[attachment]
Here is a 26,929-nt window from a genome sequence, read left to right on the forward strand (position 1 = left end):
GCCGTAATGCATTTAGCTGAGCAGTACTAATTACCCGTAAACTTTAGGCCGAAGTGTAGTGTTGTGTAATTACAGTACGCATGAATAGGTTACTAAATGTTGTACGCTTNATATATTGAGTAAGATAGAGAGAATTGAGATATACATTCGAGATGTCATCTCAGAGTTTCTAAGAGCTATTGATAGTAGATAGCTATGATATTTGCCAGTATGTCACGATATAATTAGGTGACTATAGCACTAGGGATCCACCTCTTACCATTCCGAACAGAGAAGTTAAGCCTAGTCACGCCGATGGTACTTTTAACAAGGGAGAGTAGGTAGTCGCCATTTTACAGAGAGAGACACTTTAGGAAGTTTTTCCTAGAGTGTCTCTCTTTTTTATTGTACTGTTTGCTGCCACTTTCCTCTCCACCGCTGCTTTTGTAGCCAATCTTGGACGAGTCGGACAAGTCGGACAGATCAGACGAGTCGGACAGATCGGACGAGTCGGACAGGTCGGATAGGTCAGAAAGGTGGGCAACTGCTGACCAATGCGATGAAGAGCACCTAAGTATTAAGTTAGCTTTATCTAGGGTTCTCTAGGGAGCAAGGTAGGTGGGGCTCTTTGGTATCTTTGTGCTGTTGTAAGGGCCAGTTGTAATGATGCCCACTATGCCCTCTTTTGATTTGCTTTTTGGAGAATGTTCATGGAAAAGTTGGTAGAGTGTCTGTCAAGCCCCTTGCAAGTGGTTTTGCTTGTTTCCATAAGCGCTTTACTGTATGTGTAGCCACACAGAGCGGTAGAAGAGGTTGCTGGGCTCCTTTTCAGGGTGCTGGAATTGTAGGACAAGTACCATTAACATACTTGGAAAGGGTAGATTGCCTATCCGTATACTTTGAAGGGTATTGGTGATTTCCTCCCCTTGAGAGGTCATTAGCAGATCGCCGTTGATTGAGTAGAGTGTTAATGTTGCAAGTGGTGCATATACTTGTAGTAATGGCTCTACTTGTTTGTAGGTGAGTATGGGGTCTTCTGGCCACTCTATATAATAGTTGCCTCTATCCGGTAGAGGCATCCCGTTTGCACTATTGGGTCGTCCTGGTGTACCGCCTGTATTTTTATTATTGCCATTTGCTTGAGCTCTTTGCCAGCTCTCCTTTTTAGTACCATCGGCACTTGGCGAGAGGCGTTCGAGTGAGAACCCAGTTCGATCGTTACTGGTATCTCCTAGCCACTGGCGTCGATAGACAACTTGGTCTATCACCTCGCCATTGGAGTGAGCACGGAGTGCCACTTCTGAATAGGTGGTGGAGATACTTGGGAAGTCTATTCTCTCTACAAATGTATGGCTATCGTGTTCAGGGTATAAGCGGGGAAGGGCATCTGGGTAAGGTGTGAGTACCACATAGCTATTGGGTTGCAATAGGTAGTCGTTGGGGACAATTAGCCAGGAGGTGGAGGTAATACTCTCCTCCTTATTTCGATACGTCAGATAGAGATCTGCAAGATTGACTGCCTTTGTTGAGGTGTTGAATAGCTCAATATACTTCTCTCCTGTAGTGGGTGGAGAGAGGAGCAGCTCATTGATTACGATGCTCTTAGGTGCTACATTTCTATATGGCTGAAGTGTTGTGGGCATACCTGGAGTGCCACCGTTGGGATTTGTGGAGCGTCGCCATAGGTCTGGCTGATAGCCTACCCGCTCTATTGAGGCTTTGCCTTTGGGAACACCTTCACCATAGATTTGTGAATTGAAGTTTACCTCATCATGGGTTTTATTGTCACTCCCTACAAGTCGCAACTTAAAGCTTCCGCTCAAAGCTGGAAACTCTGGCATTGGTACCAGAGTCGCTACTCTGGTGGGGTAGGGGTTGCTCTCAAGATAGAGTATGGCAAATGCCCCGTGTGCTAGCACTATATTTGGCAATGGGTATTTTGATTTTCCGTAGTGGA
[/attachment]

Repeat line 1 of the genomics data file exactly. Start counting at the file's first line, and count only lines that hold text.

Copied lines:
Here is a 26,929-nt window from a genome sequence, read left to right on the forward strand (position 1 = left end):